Physical therapy is a treatment method that aims to develop and restore functional movements of an individual that are compromised because of injury, ageing, pain, and birth conditions that affects full motor function. Physical therapy is non-pharmacological, which means that no drug is needed in the course of treatment. Methods for physical therapy include applying cold compress, heat or weak electrical current to the affected area. It also includes assisted movement of muscles, massage and exercise. The therapy should be monitored by a doctor and should also involve the participation of the family to ensure long term success of any physical therapy regime.
Electro stimulation as physical therapy method. (https://www.floridamedicalclinic.com/blog/physical-therapy-at-florida-medical-clinic/)
People who may benefit from physical therapy are those with pediatric developmental conditions such as Cerebral Palsy, Autism, Down’s syndrome and muscular dystrophy; pulmonary condition such chronic obstructive pulmonary disease (COPD) and cystic fibrosis; back pains and other muscular aches; neurological disorders such as Parkinson’s Disease, stroke, spinal cord injuries, multiple sclerosis and traumatic head injury; and those recovering from a heart attack or myocardial infarction.
Physical therapy may also help diabetic people, who sometimes experience pain in the feet and legs, thus preventing them to perform exercises that would manage their sugar level. The pain in the legs is addressed by professional physical therapists (https://www.medicalnewstoday.com/articles/160645).
Physical Therapy of Parkinson's disease Patient. (Image from: http://helenhayeshospital.org/parkinsons-disease-therapy/)
Benefits from physical therapy include management of pain from several disorders, post-surgery related aches, and pain associated from injury. It also prevents the pain from recurring. This method of pain management decreases the need for the use of pain killers, thus avoiding possible side effects and drug related toxicity. Physical therapy may also be used to treat injuries instead of having surgery. This would make healthcare more affordable for the patient. In cases where surgery is unavoidable, physical therapy before or after the surgery may help strengthen the affected area and aid in faster recovery. Physical therapy may also help in increasing a patient’s mobility by alleviating pain or by relaxing tight muscles, which could be hindering their daily activities such as walking, lifting objects or climbing up the stairs. It may also strengthen the lower extremities to improve balance, gait, muscle strength and coordination. Recovery from stroke and myocardial infraction may also be aided by physical therapy. Physical therapy may also be used to manage arthritis and other age related ailments.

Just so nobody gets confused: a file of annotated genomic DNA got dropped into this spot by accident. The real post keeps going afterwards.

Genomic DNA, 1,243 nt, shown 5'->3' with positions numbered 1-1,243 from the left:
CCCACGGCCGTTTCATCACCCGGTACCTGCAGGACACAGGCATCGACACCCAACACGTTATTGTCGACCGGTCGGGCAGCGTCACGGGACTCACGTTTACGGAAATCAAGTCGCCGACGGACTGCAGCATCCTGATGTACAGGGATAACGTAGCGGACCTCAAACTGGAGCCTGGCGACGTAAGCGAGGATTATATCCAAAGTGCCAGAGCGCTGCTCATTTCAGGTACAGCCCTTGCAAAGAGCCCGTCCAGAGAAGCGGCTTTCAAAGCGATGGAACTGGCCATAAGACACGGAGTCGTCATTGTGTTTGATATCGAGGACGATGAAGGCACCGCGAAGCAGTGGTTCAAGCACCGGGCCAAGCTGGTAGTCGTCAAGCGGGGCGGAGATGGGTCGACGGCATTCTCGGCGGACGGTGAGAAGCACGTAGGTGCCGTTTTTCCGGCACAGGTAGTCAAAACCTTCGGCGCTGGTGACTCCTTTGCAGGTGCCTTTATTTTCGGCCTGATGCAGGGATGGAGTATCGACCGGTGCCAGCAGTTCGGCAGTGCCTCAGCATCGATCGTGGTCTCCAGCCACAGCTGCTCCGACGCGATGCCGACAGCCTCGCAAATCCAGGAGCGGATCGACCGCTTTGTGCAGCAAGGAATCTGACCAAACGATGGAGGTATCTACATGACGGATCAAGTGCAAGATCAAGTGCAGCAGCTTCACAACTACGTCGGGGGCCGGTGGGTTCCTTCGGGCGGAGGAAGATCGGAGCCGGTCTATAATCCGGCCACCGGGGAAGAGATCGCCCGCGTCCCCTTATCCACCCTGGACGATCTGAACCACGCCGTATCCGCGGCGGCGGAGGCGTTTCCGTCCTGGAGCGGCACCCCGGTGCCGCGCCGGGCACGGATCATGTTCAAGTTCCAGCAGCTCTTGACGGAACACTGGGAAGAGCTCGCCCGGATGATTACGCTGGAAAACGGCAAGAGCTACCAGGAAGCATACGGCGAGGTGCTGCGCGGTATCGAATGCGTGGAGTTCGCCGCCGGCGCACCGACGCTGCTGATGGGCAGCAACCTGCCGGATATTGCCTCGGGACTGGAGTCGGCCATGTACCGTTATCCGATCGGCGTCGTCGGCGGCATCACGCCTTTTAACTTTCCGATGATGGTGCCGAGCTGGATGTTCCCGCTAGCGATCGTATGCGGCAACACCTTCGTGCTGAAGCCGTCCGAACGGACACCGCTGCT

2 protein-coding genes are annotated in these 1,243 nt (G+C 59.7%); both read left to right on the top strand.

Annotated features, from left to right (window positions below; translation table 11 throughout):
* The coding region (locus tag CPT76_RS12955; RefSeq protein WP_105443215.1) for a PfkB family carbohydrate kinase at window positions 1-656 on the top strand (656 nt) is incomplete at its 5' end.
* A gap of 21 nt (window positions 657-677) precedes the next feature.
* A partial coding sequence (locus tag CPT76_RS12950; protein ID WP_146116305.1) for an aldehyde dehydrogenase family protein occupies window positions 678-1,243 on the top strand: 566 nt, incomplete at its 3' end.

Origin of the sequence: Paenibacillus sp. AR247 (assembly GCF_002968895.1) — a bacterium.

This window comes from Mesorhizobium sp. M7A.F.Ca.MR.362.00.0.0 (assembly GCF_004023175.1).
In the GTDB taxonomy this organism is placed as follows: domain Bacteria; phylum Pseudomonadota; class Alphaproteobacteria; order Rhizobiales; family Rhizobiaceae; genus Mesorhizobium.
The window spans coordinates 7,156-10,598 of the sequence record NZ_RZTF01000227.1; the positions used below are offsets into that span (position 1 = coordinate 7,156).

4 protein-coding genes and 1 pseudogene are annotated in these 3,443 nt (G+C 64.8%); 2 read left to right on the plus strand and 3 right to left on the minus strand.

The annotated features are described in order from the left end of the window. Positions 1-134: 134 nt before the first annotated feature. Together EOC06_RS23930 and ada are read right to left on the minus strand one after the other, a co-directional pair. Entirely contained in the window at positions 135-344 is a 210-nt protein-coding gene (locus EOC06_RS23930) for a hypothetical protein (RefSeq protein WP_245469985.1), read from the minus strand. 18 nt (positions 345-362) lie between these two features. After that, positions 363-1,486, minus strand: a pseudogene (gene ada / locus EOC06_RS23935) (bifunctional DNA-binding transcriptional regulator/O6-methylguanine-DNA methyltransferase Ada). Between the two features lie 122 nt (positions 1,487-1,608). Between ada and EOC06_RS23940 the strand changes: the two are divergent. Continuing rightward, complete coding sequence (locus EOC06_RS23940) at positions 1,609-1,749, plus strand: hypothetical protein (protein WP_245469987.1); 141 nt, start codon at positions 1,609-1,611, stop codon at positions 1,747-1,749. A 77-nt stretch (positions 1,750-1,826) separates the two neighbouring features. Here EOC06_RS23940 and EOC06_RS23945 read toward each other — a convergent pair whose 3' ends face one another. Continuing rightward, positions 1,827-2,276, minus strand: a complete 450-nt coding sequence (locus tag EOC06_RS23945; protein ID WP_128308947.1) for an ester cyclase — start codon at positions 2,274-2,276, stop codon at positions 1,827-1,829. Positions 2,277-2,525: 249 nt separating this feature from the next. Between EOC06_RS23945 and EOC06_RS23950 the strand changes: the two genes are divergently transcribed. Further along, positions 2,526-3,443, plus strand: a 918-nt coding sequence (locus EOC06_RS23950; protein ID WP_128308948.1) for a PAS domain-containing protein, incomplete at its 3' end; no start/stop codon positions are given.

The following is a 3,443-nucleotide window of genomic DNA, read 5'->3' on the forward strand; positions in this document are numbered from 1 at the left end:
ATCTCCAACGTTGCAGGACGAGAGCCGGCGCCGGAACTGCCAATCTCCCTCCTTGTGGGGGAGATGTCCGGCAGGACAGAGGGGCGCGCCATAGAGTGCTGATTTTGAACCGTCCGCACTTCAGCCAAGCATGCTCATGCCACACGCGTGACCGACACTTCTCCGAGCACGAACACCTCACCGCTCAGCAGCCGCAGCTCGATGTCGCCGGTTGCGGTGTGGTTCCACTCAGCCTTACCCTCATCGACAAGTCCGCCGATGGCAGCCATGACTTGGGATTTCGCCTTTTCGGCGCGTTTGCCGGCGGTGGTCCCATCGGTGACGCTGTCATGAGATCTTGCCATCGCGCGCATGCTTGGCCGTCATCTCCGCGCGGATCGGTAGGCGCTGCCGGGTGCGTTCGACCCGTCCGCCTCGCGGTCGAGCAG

(Watch physical therapy for seniors: https://www.youtube.com/watch?v=4wIcw1IUi7I)
It helps manage pain experience by women after giving birth. For athletes, physical therapy may help prevent injury or speed recovery after injury. In certain cases, it may also improve their performances in a sport event (https://www.lvhn.org/wellness_resources/wellness_articles/healthy_living/10_ways_physical_therapy_can_help).